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Friday, May 15, 2020

The Grim Truth about Swedish Health Care

No, Sweden is not a libertarian role model. Unless, of course, you are the kind of libertarian who likes socialized health care. Bad socialized health care. As if there were any other kind.

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If you ever wondered what it is like to live under single-payer health care, and books like this one aren't quite enough, then here is another account of that life. 

I have lived under Swedish single-payer health care. I spent three years in Denmark, under their single-payer system. Regardless of which system you would import here, I guarantee you that the American people would start another revolution. Given how people are increasingly defiant over the coronavirus lockdowns, imagine if they would have to put up with the health care system described below.

What follows is in large part a translation of an article from the Swedish news site Samhällsnytt, essentially a Swedish version of Breitbart. I wrote a weekly column for them last year on economic policy; time constraints precluded me from continuing. It is a good, no-nonsense website with reporters who do what mainstream media don't. Their editor in chief, Kent Ekeroth, is a former member of the Swedish parliament.

Here is the article by Samhällsnytt; I have added clarifications in [] for translation purposes. Other than that, the translation is as verbatim as possible.
Eskilstuna-Kuriren [A Swedish daily newspaper] has published remarkable news about how the health care system secretly uses so-called treatment limitations - meaning that a patient will be denied certain types of health care. According to the paper, these limitations are introduced [into the patient's medical files] without any consultation with patients; [they are introduced] for patients as young as in their 50s.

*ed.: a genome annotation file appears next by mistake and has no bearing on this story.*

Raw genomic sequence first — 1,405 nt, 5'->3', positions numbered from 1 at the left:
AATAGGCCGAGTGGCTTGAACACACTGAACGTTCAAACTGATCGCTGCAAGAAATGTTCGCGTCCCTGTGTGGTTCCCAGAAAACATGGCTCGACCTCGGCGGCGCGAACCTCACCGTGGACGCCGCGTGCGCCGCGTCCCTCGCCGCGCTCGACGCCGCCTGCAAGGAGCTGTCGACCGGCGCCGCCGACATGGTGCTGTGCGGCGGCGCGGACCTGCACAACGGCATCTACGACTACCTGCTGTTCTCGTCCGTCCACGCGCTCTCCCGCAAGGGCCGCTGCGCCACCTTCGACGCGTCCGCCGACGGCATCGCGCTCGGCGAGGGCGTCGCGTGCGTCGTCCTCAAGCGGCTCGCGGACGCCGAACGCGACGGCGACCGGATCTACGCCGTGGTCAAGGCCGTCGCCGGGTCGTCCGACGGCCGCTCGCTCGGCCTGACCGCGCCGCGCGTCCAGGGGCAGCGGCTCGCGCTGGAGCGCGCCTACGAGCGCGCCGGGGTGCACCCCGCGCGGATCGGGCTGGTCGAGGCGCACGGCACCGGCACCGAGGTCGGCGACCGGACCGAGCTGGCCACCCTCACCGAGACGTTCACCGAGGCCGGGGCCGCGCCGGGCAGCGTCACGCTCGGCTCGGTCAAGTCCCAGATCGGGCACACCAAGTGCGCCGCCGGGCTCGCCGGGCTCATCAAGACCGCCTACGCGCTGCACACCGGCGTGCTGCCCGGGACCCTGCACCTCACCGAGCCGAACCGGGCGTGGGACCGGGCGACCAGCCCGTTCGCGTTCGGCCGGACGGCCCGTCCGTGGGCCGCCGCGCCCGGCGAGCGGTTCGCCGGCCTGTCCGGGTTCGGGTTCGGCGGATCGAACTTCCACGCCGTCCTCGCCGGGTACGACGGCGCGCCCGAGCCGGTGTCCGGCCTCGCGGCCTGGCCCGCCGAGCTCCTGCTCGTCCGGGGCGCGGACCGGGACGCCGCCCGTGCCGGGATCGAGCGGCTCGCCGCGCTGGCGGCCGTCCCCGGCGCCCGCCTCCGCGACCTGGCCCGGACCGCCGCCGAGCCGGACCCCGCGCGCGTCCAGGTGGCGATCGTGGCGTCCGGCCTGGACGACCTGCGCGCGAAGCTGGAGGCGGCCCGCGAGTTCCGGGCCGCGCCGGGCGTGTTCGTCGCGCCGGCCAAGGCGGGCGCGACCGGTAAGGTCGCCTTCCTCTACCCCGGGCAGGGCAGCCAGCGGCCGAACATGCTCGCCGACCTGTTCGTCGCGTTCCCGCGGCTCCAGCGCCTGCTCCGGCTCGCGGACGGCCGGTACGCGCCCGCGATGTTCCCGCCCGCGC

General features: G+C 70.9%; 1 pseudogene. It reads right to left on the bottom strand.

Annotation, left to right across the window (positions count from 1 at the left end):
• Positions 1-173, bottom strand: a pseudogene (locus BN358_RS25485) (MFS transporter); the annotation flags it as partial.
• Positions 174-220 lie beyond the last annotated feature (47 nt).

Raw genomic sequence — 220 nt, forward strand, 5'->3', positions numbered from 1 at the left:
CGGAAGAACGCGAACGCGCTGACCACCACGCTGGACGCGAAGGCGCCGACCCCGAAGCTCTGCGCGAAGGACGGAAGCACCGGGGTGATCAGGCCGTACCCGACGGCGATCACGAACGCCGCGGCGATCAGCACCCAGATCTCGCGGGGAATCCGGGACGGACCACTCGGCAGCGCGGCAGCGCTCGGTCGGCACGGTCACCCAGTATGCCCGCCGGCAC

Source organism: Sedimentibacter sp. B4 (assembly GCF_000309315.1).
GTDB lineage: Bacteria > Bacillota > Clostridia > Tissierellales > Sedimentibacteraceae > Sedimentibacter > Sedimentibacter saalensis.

The guidelines from Socialstyrelsen [the National Board of Health and Social Services] for the limitation of health care for certain groups of patients, have had far-reaching consequences in Sörmland [a health-care district or county]. Physicians there explain how so-called treatment limitations for some time now have been applied to comparatively young and healthy patients.
Limitations are introduced in a low-key fashion into the treatment plans of individual patients as "0 - HLR, 0 - in-patient", which means that a patient is not going to get treatment for a heart attack [HLR]. The "0 - in-patient" denies the patient admittance to a hospital; treatment is instead limited to hospice care at home.
I should add here that Swedish health care is strictly rationed. They have the lowest number of hospital beds per capita and one of the lowest ratios of medical professionals. The reason is in good part severe cuts in health care services in the 1990s when hospitals were closed and health care districts fired one fifth of their staff. The Swedish health care system has never recovered from that austerity episode.
According to Björn, a physician interviewed by the Eskilstuna-Kuriren, the treatment limitations are introduced not only for elderly patients, but also for those born in the 1950s and '60s, patients who are relatively healthy and at most need help with a shower at home but otherwise live a fully functional life. 
The treatment limitations are de facto a death sentence for a patient who is denied in-patient care in case of illness. The limitations apply to all kinds of [in-patient] care, not just covid-19. They are often introduced in violation of current rules and regulations, without the patient and his or her family being consulted. This is sometimes done even by nurses instead of a doctor: 
"For example, according to current rules you cannot decide to move a patient to hospice care without consulting the patient. This is something you do together, with the patient present. But I know it [now] happens without anyone being consulted, patient or relatives, and [that it is being done] by a nurse" explains Björn.
This is a report from one health district only, but the treatment guidelines are national, which means that every health care district has to apply them.